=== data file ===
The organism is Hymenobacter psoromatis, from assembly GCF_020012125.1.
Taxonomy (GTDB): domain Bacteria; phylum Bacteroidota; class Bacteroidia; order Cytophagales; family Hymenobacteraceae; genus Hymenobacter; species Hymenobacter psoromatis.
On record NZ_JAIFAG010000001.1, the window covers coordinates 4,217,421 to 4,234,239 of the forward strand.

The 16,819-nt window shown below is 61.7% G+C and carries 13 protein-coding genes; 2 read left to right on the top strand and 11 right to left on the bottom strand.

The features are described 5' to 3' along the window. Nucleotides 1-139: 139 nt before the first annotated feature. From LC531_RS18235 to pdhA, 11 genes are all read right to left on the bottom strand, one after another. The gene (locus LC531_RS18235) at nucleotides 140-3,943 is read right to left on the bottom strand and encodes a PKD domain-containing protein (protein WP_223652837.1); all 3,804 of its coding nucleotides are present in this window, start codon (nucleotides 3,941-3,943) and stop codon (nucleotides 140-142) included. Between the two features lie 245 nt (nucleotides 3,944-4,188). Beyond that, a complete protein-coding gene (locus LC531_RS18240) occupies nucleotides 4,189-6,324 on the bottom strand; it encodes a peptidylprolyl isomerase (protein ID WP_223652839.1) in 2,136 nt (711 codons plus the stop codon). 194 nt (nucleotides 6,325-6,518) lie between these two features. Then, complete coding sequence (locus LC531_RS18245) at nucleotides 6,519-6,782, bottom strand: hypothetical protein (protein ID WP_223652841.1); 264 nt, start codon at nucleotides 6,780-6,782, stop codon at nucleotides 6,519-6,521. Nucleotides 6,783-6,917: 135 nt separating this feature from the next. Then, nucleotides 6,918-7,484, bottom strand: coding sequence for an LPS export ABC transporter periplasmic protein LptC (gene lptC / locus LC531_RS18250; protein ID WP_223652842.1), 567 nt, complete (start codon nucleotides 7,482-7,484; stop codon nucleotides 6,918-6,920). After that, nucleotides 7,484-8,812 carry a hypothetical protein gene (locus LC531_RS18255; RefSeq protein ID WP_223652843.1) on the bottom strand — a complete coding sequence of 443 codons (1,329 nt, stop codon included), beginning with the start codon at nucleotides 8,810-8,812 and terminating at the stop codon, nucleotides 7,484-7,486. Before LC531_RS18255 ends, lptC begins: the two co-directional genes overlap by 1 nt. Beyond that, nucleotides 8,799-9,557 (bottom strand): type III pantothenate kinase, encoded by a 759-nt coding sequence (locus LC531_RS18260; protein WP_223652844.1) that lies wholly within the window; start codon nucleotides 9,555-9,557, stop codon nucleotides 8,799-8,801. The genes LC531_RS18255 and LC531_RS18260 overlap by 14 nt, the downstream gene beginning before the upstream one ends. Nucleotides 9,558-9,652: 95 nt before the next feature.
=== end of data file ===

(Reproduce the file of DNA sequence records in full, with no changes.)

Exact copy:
The organism is Hymenobacter psoromatis, from assembly GCF_020012125.1.
Taxonomy (GTDB): domain Bacteria; phylum Bacteroidota; class Bacteroidia; order Cytophagales; family Hymenobacteraceae; genus Hymenobacter; species Hymenobacter psoromatis.
On record NZ_JAIFAG010000001.1, the window covers coordinates 4,217,421 to 4,234,239 of the forward strand.

The 16,819-nt window shown below is 61.7% G+C and carries 13 protein-coding genes; 2 read left to right on the top strand and 11 right to left on the bottom strand.

The features are described 5' to 3' along the window. Nucleotides 1-139: 139 nt before the first annotated feature. From LC531_RS18235 to pdhA, 11 genes are all read right to left on the bottom strand, one after another. The gene (locus LC531_RS18235) at nucleotides 140-3,943 is read right to left on the bottom strand and encodes a PKD domain-containing protein (protein WP_223652837.1); all 3,804 of its coding nucleotides are present in this window, start codon (nucleotides 3,941-3,943) and stop codon (nucleotides 140-142) included. Between the two features lie 245 nt (nucleotides 3,944-4,188). Beyond that, a complete protein-coding gene (locus LC531_RS18240) occupies nucleotides 4,189-6,324 on the bottom strand; it encodes a peptidylprolyl isomerase (protein ID WP_223652839.1) in 2,136 nt (711 codons plus the stop codon). 194 nt (nucleotides 6,325-6,518) lie between these two features. Then, complete coding sequence (locus LC531_RS18245) at nucleotides 6,519-6,782, bottom strand: hypothetical protein (protein ID WP_223652841.1); 264 nt, start codon at nucleotides 6,780-6,782, stop codon at nucleotides 6,519-6,521. Nucleotides 6,783-6,917: 135 nt separating this feature from the next. Then, nucleotides 6,918-7,484, bottom strand: coding sequence for an LPS export ABC transporter periplasmic protein LptC (gene lptC / locus LC531_RS18250; protein ID WP_223652842.1), 567 nt, complete (start codon nucleotides 7,482-7,484; stop codon nucleotides 6,918-6,920). After that, nucleotides 7,484-8,812 carry a hypothetical protein gene (locus LC531_RS18255; RefSeq protein ID WP_223652843.1) on the bottom strand — a complete coding sequence of 443 codons (1,329 nt, stop codon included), beginning with the start codon at nucleotides 8,810-8,812 and terminating at the stop codon, nucleotides 7,484-7,486. Before LC531_RS18255 ends, lptC begins: the two co-directional genes overlap by 1 nt. Beyond that, nucleotides 8,799-9,557 (bottom strand): type III pantothenate kinase, encoded by a 759-nt coding sequence (locus LC531_RS18260; protein WP_223652844.1) that lies wholly within the window; start codon nucleotides 9,555-9,557, stop codon nucleotides 8,799-8,801. The genes LC531_RS18255 and LC531_RS18260 overlap by 14 nt, the downstream gene beginning before the upstream one ends. Nucleotides 9,558-9,652: 95 nt before the next feature.